Mary: I had been thinking of getting off of TikTok for about a year before I did so - I literally woke up one morning last spring and thought, "Why on earth am I still doing this?" and didn't go back on the app for months. I haven't looked back or regretted it at all. I was so addicted to it - addicted to scrolling the fyp, addicted to checking it first thing in the morning, addicted to knowing the latest trends and news. My attention span was practically nonexistent, I was irritable, and I wasn't enjoying my real life properly because I was always consumed with other people's lives online. TikTok was a massive part of my day that never really made my day better. It wasn't easy to leave; I'm a full-time content creator, and TikTok is the most popular social media platform currently, but I am so glad I did. I still post occasionally, but I rarely allow myself to get on and scroll. I have more hobbies now, I have a generally more positive outlook, and I feel less pressure to keep up with trends because I'm not constantly being bombarded by them. It has genuinely made my life a more positive place, and I hope I can inspire others to confront their own social media addictions as well. 


ML: Your content seamlessly blends deep discussions on topics like mental health and relationships with lighter subjects like morning routines and girl talk. How do you strike a balance between these diverse themes, and what message do you hope to convey to your audience?

Mary: I figure that if makeup routines and mental health discussions are equally relevant to me, they must be equally relevant to a lot of people in their mid-20s. I never want any one theme to define my content, because people are too multifaceted for that. Personally, I don't want to follow accounts that only talk about mental health -  I don't need the constant reminder that I have diagnoses of my own. I want to follow creators who are open about struggling with mental health, but who are still living full lives and allowing themselves to be defined in other ways. I find that to be much more inspiring and encouraging to me, and I hope my content provides that for other people!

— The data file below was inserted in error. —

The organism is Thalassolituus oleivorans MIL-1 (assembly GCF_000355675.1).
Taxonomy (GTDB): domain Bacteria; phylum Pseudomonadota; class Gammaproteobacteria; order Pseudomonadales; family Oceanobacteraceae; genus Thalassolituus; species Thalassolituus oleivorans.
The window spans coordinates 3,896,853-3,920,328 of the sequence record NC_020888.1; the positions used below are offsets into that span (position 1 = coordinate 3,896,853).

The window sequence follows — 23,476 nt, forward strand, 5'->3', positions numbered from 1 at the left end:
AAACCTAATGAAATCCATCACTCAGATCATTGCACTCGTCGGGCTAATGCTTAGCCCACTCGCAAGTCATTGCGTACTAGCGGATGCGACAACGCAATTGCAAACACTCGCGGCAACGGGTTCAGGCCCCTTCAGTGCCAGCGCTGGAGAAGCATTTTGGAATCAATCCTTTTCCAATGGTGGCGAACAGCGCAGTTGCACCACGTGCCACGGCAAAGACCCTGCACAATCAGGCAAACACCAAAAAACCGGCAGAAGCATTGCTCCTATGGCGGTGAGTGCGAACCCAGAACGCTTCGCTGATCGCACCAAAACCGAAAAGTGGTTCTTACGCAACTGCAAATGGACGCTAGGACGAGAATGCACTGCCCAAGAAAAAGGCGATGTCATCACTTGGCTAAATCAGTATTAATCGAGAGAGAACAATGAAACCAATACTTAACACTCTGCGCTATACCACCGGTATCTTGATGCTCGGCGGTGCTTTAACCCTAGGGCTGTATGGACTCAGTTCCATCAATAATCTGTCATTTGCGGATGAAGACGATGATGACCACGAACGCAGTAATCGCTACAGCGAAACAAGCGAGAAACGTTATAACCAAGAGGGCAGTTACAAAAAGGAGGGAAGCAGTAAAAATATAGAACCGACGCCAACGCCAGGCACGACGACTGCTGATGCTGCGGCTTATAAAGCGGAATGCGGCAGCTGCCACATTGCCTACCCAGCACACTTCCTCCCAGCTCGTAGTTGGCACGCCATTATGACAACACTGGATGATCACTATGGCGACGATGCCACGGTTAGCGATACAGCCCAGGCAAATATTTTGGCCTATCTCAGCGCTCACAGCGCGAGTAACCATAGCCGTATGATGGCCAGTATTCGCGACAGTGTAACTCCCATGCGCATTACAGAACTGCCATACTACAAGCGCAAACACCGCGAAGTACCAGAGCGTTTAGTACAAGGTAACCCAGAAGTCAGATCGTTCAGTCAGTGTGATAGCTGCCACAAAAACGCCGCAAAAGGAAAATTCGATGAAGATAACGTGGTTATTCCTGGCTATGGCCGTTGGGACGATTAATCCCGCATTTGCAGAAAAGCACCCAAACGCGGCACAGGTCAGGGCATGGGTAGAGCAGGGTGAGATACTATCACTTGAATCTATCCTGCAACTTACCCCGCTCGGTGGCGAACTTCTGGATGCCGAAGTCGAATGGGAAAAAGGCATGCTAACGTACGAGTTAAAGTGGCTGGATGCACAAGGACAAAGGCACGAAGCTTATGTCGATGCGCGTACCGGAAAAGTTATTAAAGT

ML: Your YouTube channel offers weekly vlogs of your day-to-day life, providing an authentic look into your world. What motivates you to share both the highs and lows of your life in a culture dominated by "highlight reels"?


Mary: I just feel so fake if I don't share the lows! I physically can't do it, I cringe at myself so hard if I only post the highs. I also think it's every creator's responsibility to use their influence mindfully, and part of that is not contributing to the toxic highlight reel culture whenever possible. If I don't share the lows, I feel like I'm pretending to be someone I'm not. That's exhausting!


ML:  What are your plans and aspirations for the future, both personally and professionally?

Mary: I'm moving to Scotland with my husband this year, so my immediate personal future is all about getting ready for such a huge change and adjusting to my new home once I'm there. I want to invest my time into my podcast, because it's my favorite platform, and I have a vision for a personal brand that I'd like to launch in early 2025. I used to feel a lot of pressure to accomplish everything now now now, but these days, I'm content to enjoy the journey. I have loads of goals and plans, but they will all happen in their own time!


By ML Staff. Images courtesy of Mary Skinner